2./ I think you should execute a CPU HALT to observe deep down idle. This figure, say 110W, should then be SUBTRACTED from all other results. Why? Because this is essentially the mainboard/HDD/system power draw excluding the CPU. I see from your figures that the power used (as a delta from idle) on i7 is actually HIGHER than QX9770. So I actually have a very different view than you. I think x58 is much more efficient, and that internal memory controller is less power than older northbridge. But when the i7 is crunching, is is using more power AT THE CPU than the QX9770
    Reply
  • prodystopian - Monday, November 10, 2008 - link

    While this limit is a non-issue for anyone getting a X58 motherboard, what about those looking for the e2xxx of this generation? When looking for a cheap CPU to heavily OC to get an extreme Price/performance, it would be best to pair with a cheap motherboard such as the next P series (not X). I'm assuming we don't know whether this BIOS switch will be on the P series motherboards, but if it is not, that is where the real problem occurs. Reply
  • Live - Sunday, November 09, 2008 - link

    I don't know if this has been answered yet but what are the advantage of the i7-965 higher QPI? Can you overclock the QPI and if so dose it make a difference? Reply
  • Live - Sunday, November 09, 2008 - link

    Live I think you meant to write:

    I don't know if this has been answered yet, but what is the advantage of the i7-965 higher QPI? Can you overclock the QPI and if so does it make a difference?
    Reply
  • CEO Ballmer - Saturday, November 08, 2008 - link

    Made for Vista!

    http://fakesteveballmer.blogspot.com">http://fakesteveballmer.blogspot.com
    Reply
  • Rev1 - Saturday, November 08, 2008 - link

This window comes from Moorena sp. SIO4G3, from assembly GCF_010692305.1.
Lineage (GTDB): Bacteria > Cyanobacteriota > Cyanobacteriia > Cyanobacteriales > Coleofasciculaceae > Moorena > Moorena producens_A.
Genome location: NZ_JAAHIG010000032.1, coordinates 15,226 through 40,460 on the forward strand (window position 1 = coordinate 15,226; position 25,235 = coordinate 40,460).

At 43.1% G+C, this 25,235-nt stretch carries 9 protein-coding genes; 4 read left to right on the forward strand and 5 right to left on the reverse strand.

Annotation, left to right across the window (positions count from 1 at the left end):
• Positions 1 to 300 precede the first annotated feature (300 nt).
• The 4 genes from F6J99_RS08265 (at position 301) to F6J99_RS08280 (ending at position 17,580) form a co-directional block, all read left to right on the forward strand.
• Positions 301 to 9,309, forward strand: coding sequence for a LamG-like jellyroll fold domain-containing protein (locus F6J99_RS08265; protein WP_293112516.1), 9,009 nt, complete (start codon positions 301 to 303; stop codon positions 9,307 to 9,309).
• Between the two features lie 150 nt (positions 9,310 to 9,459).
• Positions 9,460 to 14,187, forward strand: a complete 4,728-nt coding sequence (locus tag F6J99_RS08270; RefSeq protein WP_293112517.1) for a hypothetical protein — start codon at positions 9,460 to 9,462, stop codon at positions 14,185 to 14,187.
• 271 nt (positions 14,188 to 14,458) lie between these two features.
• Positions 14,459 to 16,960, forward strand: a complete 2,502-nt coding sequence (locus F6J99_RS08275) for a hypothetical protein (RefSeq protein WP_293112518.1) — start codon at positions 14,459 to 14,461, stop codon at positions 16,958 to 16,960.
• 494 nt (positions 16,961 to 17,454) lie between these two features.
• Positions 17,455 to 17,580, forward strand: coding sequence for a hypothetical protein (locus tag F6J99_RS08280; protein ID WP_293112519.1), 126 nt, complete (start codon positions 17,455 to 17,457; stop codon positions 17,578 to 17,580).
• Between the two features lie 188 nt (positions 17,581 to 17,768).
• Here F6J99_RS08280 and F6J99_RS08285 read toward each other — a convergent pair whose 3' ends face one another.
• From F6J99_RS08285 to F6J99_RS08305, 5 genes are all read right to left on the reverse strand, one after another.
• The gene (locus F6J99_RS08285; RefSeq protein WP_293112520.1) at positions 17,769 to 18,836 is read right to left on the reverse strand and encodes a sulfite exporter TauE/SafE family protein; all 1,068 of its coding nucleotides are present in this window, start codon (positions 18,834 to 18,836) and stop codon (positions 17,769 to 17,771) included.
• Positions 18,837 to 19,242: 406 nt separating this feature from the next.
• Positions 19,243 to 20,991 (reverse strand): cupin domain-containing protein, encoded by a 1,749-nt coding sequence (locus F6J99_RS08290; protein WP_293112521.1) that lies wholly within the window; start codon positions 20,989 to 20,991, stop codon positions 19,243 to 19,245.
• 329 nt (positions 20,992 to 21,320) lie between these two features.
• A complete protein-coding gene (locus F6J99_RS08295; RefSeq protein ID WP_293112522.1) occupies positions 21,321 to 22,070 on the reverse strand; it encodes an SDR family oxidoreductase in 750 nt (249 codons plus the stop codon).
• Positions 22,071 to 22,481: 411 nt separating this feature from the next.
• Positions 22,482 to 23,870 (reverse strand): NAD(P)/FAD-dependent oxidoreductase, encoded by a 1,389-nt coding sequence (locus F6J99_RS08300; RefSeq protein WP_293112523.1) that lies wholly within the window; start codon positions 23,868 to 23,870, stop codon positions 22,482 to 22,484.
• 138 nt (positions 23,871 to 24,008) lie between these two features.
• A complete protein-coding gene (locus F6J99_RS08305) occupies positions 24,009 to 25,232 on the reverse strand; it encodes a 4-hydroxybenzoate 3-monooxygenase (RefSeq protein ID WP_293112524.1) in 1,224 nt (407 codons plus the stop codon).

Maybe im missing something but being that the multiplier was not unlocked how did he get it that high? Reply
  • frazz - Saturday, November 08, 2008 - link

    Surely CPU power at a fixed voltage is proportional to the square of the voltage, not the cube? I thought the formula was this:

    Power dissipation = C.V^2.f where C is the capacitance being switched per clock cycle
    Reply
  • frazz - Saturday, November 08, 2008 - link

    Sorry I meant CPU power at a fixed FREQUENCY is proportional to the square of the voltage. D'oh. Reply
  • HolyFire - Saturday, November 08, 2008 - link

    I agree. This surely was a misinterpretation of Intel's slide, which actually meant: If the frequency is increased proportionally to the voltage, the power will go like voltage cubed. But for a fixed frequency, power goes like voltage squared.

    In either case, I find that slide a little suspicious, as I have not yet seen any theoretical or experimental result suggesting that frequency should be linearly proportional to voltage.
    Reply
  • ltcommanderdata - Friday, November 07, 2008 - link

    Great article. It's nice to see someone do a more in depth analysis of Nehalem's characteristics rather than just printing a bunch of benchmarks.

    In regards to you Hyperthreading tests, it might be interesting to isolate the causes of HT performance increases in Nehalem. HT quite often was a hinderance for Netburst and it would be interesting to see whether the cause was primarily HT's implementation in Netburst or just do the the maturity of HT compatible software at the time. It's an odd coincidence that the last processor to carry HT, besides Atom, was the Pentium Extreme Edition 965 while the first desktop processor to reintroduce HT is again numbered 965 as part of the Core i7 family.

    For instance, you could try to compare the speedup that 965EE receives going from 2 to 4 threads against the i7-965 doing the same. It would also be interesting to see if HT's performance delta improves going from Windows XP to Windows Vista, which would imply that Vista's scheduler is smarter about dispatching tasks to logical cores that don't share resources.

    And in regards to mobile Nehalem, I agree that the power consumption improvements could really benefit notebooks, but it's kind of curious that Nehalem won't come to notebooks until Q3 2009. I believe previous Core 2 rollouts for Merom and Penryn were pretty fast, like a quarter spread between the desktop, notebook, and UP/DP server markets, but this looks to be a 3 quarter spread. I wonder what the delay is? With a Q3 2009 mobile Nehalem launch, they might as well just wait a quarter and do a strong roll out of Westmere on mobile first.
    Reply